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Anglerfish

Anglerfish are marine fish that attract prey by dangling a fleshy, bait-like appendage (the esca) in front of their heads. The appendage, which resembles a fishing pole, is attached to the end of the dorsal fin's foremost spine (the illicium), which is separated from the rest of the fin.

Anglerfish belong to the order Lophiiformes, which includes three suborders, 15 families, and about 215 species. The order Lophiiformes is in the class Osteichthyes, the bony fishes, which, in turn, is in the subphylum Vertebrata, phylum Chordata.

Anglerfish are distributed throughout the world and include both free-swimming (pelagic) species and seabed-dwelling (benthic) species. Most species of anglerfish live on the ocean floor and have bizarre body forms. They have small gill openings located at or behind the base of the pectoral fins, which are limb-like in structure; some species also have limb-like pelvic fins. The swim bladder of anglerfish is physoclistic, that is, it has no connection to the digestive tract.

The common names of many anglerfish are particularly colorful: for example, the flattened goosefish, the warty angler, and the spherical frogfish. The flattened goosefish inhabits the muddy bottom of the continental slopes of the Atlantic, Indian, and western Pacific Oceans and remains motionless as it angles for prey with its esca. The balloon-shaped warty angler is found in South Australia and New South Wales, and the spherical frogfish, which propels itself in hopping motions with pectoral fins modified into special "jumping" limbs, is found in tropical and subtropical seas.

The diet of anglerfish consists mostly of other fish, although some species consume marine invertebrates. For example, batfish, anglerfish with free flaps of skin, also eat marine snails, clams, crustacea, and worms; deep-sea anglers of the family Melanocetidae consume copepods and arrow worms in addition to fish.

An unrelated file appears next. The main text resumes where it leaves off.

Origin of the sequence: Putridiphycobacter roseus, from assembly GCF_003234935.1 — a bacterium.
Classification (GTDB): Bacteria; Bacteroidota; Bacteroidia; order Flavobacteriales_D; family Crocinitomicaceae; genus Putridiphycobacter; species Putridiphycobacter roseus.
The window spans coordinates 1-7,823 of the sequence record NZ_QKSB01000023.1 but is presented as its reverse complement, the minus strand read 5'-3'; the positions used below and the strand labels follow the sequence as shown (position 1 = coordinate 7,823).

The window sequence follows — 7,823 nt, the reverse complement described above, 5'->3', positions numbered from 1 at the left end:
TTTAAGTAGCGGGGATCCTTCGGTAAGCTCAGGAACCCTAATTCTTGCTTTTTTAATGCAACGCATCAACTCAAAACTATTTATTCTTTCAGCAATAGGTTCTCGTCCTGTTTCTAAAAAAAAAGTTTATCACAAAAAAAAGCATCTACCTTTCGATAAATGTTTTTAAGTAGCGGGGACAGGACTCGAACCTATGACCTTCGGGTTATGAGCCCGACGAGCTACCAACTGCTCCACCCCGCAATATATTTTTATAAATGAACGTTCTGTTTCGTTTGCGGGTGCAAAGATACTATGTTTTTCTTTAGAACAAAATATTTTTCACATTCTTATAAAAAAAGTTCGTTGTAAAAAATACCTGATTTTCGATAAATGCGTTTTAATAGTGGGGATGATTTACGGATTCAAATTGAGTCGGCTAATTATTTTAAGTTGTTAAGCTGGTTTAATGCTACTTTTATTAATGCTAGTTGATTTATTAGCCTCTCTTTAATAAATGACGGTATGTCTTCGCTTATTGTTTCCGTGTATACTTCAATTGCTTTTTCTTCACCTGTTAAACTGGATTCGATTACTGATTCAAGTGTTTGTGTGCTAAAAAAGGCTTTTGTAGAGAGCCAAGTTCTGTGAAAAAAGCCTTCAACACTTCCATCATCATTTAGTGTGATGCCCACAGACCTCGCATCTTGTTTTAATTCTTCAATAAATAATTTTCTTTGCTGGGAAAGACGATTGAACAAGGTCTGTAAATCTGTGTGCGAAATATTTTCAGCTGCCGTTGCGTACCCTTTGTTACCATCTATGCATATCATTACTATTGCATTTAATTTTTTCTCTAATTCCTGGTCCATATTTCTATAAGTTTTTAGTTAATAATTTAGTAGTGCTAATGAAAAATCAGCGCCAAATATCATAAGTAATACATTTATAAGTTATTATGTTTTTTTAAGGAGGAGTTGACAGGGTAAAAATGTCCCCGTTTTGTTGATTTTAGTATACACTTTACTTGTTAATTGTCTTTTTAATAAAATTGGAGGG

Deep-sea anglerfish, which belong to the suborder Ceratioidei, live at depths between 4,920 and 8,200 ft (1,500 and 2,500 m). The deep-sea anglerfish lack pelvic fins, are free-swimming (pelagic) and do not remain still on the bottom, as do other anglerfish. Deep-sea anglerfish are distributed widely from subarctic to subantarctic waters, but are absent from the Mediterranean Sea.

Anglerfish range in length from about 4 in to 2 ft (10–60 cm). The males of four families of the suborder Ceratioidei show a dramatic sexual dimorphism, in that males are much smaller than the females. The male Ceratias holboelli, for example, grows to a maximum length of only 2.5 in (6 cm) while the females can reach up to 4 ft (1.2 m) in length.

Soon after birth, parasitic male deep-sea anglers use their pincerlike mouths to affix themselves to a female. The tissue of their mouths fuses completely with the tissues of the female, so that their blood supplies mingle. The female is the hunter, attracting prey with a luminous esca, while the male receives nourishment via the shared blood supply. The male, assured of a life without the need to hunt for food, ceases growth, except for development of reproductive organs. In turn, the female is assured a lifetime supply of sperm from the male to fertilize her eggs.

Some anglerfish are used by humans as food; for example, the European goosefish, Lophius piscatorius, also called monkfish, is highly prized; and frogfish are sometimes sold for home aquariums and are occasionally eaten.

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